Design Teams Cultivate Long-Term Success

I won’t walk you through Dieter Rams’ quote about good design. We won’t talk about the principles of design. No, I’m not a designer. I tried really, really hard in college. I spent hours on photoshop projects and illustrator. I tried making logos and billboards and sketches. Every single time I was proud and happy with the result. But I wasn’t a designer.

Whenever I designed something, it was either too loud or took your eyes the wrong direction. This was OK with my photographs because I could get you to look wherever I wanted you to look and guide you properly. But when I was designing an element from scratch? Trash.

And that’s the difference between a designer and anyone else. This team that so often gets overlooked is so insanely integral to your work. I’m lucky to work for Sprout Social, a company that has an entire design team, but I’ve worked with a lot of SaaS companies that just don’t get it. When they hear “design” they think marketing materials that are pretty. When they hear User Interface (UI) or User Experience (UX), they think of people there to design pretty.

I won’t sit here and pretend to know the secrets to great design on a SaaS product because I’m not that person within the team. Happy to user and beta test, but to be the person to design where your eyes go, it’s not me. That is a fundamental difference between many companies placing an emphasis on customer success right now, and it’s something that’s changing.

Companies have always put money into UI teams, but with many companies beginning to mature and reach a state where retention is as (if not more) important than growing revenue, we’re seeing an increasing look at making products easier to use and navigate, thus reducing friction.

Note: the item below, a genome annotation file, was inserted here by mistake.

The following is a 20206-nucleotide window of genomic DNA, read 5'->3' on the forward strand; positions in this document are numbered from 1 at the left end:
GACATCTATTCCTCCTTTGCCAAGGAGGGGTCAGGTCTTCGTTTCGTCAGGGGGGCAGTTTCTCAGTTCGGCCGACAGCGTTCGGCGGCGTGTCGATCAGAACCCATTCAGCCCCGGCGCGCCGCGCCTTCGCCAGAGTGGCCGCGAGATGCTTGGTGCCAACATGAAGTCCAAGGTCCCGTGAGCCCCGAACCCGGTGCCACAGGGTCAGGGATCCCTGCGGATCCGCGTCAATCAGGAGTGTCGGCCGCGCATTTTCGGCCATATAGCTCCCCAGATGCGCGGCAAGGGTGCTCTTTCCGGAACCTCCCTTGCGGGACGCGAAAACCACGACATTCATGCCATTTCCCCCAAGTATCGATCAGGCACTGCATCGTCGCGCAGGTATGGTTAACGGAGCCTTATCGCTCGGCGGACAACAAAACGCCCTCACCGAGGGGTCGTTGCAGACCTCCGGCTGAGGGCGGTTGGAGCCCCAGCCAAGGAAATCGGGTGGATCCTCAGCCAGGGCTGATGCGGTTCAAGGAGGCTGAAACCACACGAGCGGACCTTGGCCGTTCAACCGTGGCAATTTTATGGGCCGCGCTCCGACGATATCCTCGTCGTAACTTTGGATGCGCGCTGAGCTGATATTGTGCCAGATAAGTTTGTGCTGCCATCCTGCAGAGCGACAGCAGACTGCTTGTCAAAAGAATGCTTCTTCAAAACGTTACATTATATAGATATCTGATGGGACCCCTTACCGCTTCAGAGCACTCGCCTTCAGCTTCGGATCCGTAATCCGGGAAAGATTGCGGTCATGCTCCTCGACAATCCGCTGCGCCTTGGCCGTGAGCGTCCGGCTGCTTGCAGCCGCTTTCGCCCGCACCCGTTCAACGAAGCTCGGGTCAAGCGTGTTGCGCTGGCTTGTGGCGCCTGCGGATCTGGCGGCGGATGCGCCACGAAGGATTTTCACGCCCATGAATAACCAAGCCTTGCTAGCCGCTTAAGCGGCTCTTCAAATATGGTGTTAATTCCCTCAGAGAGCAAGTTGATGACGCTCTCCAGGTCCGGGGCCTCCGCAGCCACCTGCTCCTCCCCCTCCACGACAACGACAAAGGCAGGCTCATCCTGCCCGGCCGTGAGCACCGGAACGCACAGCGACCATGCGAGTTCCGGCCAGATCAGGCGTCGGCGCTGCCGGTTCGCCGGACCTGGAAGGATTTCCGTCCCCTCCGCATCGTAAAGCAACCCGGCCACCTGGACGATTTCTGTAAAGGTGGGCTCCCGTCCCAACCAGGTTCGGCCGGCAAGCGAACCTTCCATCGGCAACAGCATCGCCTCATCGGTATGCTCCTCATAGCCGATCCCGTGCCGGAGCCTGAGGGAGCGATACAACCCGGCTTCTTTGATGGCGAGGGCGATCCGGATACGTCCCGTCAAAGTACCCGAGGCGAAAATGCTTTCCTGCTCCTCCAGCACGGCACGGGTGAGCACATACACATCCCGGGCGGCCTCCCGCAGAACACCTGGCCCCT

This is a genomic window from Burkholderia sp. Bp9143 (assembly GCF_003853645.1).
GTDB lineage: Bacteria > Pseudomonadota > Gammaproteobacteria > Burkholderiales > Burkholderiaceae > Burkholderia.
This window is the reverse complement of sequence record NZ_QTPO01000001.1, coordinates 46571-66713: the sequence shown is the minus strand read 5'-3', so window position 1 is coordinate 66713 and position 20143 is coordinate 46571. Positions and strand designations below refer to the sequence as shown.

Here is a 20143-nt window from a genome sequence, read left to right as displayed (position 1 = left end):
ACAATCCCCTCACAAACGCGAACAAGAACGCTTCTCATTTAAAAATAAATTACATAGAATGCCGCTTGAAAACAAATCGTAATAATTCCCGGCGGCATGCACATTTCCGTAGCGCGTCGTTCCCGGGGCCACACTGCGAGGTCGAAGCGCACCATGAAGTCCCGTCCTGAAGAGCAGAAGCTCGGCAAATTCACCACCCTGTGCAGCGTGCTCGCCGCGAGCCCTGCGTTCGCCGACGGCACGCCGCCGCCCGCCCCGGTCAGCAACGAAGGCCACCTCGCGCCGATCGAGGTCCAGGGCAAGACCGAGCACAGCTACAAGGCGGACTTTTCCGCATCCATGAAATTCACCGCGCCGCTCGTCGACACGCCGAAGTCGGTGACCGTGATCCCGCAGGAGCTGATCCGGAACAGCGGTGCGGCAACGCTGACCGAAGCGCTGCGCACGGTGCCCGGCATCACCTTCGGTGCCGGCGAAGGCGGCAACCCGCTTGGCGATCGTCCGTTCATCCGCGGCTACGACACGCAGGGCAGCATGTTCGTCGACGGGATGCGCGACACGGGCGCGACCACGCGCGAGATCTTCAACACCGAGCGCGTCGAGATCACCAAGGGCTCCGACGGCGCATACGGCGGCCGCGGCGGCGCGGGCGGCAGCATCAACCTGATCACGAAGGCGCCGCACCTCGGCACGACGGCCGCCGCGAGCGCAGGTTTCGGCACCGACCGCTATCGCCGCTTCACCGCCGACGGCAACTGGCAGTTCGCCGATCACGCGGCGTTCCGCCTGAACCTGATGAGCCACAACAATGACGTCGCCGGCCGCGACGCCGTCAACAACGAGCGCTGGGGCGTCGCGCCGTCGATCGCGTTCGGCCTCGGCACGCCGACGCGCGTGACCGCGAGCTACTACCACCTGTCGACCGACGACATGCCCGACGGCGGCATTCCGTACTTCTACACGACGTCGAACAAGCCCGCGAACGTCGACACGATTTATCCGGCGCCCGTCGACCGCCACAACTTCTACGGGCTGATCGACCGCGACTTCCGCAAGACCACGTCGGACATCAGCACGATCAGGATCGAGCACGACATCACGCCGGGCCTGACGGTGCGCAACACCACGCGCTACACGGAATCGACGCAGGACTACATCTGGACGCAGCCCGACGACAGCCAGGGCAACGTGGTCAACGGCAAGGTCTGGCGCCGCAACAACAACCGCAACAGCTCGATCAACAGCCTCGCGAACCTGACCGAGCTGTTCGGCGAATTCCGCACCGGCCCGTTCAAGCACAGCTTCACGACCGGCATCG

Teams are looking to psychographics as a way to build on demographic user information. It’s this kind of intense thought that is making design better. People should be able to understand your pages and platform almost instantly.

As we move toward this idea, customer success teams can help their design programs by being involved in product decisions. You can work with your book to find willing beta testers and early adopters of these changes. We write primarily for that audience, so I implore you to reach out to your design teams about how you can help get involved.

The future isn’t far off for this particular data set, and you can easily help land yourself at the forefront by reaching out to a team that would gladly take your help.


Joe Huber is one of the co-founders of the Chicago Customer Success Podcast. He is currently a Customer Community Strategist with Sprout Social.

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